Dollar dips on US election jitters; stocks edge lower
The dollar slipped, demand for gold picked up and stocks edged lower yesterday as investors sought safe havens amid mounting uncertainty about next week’s US presidential election.
US Treasury yields rose as investors awaited the completion of the Federal Reserve’s meeting today, while oil held just above one-month lows following its sharp slide on Monday. The US dollar hit its lowest level in more than two weeks against the euro yesterday on US political uncertainty, while the Mexican peso hit a more than three-week low on positioning for a potential victory for Republican presidential candidate Donald Trump.
A Clinton win is generally seen by analysts as likely to be a positive for the dollar. But news on Friday that the Federal Bureau of Investigation was probing newly found emails related to US Democratic presidential candidate Hillary Clinton’s use of a private server continued to shake traders’ confidence in the outcome of the Nov. 8 election.
“The market has built up some dollar longs and euro shorts in recent weeks, and with Friday’s news increasing the uncertainty around the election outcome, we suspect market participants are cutting back” on those positions, said Vassili Serebriakov, FX strategist at Credit Agricole in New York.
MSCI’s 47-country “All World” index was flat. Asian stocks propped up the index earlier in the session, helped by stronger-than-expected factory activity in China. On Wall Street, stocks edged lower, a day after all three major indexes recorded their worst monthly performance since January. Investors have been cautious due to uncertainty surrounding the election.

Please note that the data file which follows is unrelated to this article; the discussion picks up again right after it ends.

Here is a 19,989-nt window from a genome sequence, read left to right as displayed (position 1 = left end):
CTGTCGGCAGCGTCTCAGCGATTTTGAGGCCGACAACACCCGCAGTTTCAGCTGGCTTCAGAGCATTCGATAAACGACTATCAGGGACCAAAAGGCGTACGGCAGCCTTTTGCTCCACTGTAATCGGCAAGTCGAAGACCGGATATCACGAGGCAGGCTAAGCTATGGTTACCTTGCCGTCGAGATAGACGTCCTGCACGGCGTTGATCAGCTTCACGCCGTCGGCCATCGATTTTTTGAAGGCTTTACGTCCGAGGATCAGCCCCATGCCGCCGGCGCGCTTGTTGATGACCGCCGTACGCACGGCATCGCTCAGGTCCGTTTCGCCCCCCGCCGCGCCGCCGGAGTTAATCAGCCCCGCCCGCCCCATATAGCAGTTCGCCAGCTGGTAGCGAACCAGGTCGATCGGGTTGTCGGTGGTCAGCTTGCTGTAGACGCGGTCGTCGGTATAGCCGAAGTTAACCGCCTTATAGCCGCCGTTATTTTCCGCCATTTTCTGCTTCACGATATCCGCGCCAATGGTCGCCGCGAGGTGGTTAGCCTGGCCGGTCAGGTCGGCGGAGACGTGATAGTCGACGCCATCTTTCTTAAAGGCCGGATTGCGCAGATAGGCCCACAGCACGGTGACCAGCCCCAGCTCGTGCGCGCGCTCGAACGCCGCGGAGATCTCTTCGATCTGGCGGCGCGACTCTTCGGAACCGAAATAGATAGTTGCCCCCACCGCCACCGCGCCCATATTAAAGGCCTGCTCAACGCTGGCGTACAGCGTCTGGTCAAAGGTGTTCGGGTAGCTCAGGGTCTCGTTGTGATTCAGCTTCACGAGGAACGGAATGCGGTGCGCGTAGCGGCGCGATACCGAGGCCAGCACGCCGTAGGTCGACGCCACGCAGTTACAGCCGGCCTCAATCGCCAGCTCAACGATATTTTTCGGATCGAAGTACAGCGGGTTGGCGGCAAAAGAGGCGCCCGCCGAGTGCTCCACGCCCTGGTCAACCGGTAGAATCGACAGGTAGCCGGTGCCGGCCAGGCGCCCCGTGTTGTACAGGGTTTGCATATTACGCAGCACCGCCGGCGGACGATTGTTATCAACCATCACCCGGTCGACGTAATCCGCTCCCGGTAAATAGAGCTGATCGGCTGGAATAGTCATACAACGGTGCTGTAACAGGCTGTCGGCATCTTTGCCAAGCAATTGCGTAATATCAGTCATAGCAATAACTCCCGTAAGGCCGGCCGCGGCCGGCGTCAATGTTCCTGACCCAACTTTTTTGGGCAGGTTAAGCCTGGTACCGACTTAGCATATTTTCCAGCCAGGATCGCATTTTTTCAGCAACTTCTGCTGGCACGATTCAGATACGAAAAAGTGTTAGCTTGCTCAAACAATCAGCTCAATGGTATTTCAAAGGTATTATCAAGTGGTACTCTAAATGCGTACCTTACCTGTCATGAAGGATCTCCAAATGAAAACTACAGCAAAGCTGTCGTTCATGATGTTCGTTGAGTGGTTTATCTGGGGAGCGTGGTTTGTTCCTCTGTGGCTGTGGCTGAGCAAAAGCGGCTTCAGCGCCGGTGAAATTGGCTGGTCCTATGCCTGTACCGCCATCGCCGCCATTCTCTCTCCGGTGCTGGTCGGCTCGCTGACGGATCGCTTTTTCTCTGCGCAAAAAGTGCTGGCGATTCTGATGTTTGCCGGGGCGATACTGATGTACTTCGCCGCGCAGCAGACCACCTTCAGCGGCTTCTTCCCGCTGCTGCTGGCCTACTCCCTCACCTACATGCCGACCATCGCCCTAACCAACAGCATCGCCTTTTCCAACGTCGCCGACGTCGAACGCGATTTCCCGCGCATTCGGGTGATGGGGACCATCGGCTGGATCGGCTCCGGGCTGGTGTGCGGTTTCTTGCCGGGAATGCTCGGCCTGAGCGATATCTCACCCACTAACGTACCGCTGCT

Clinton held a five-percentage-point lead over Republican Donald Trump, according to a Reuters/Ipsos opinion poll released on Monday, down only slightly since the FBI said last week it was reviewing new emails in its investigation of Clinton ahead of the Nov 8 election. But a poll by ABC News showed Trump leading by one point and the Los Angeles Times put the Republican candidate more than two points ahead.
“The market is expected to be range-bound until the election results next week,” said Scott Brown, chief economist at Raymond James in St. Petersburg, Florida. The Dow Jones industrial average fell 26.05 points, or 0.14 percent, to 18,116.37, the S&P 500 lost 4.09 points, or 0.19 percent, to 2,122.06 and the Nasdaq Composite dropped 7.34 points, or 0.14 percent, to 5,181.80. — Reuters